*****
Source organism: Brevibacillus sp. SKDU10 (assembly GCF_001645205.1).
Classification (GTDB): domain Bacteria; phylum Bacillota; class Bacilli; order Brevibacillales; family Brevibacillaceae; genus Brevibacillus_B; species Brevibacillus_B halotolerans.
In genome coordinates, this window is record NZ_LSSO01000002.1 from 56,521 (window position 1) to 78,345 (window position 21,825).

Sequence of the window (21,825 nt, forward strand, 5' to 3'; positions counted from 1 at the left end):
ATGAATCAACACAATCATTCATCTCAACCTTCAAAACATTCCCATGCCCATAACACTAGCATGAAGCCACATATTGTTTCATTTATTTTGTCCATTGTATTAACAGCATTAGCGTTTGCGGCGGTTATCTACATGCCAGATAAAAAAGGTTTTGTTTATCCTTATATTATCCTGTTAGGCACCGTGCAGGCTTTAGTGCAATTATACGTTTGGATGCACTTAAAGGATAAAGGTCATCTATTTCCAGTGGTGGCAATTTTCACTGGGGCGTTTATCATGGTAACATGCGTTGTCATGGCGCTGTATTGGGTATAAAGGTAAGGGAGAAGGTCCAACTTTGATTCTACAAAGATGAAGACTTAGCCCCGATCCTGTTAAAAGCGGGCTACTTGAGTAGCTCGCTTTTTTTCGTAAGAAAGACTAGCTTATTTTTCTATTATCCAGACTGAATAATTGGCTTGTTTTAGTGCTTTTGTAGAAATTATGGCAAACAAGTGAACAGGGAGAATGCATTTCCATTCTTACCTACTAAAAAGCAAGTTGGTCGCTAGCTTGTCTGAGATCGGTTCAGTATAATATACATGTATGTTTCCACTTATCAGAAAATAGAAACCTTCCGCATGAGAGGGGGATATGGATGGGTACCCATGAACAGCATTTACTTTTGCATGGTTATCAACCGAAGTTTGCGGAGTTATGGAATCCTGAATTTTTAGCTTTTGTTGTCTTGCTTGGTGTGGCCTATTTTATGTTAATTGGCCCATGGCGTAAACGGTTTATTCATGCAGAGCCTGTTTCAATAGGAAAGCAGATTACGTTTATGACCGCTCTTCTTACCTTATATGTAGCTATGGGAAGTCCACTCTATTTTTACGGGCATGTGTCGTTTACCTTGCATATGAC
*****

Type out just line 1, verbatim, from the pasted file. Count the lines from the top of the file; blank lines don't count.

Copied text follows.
Source organism: Brevibacillus sp. SKDU10 (assembly GCF_001645205.1).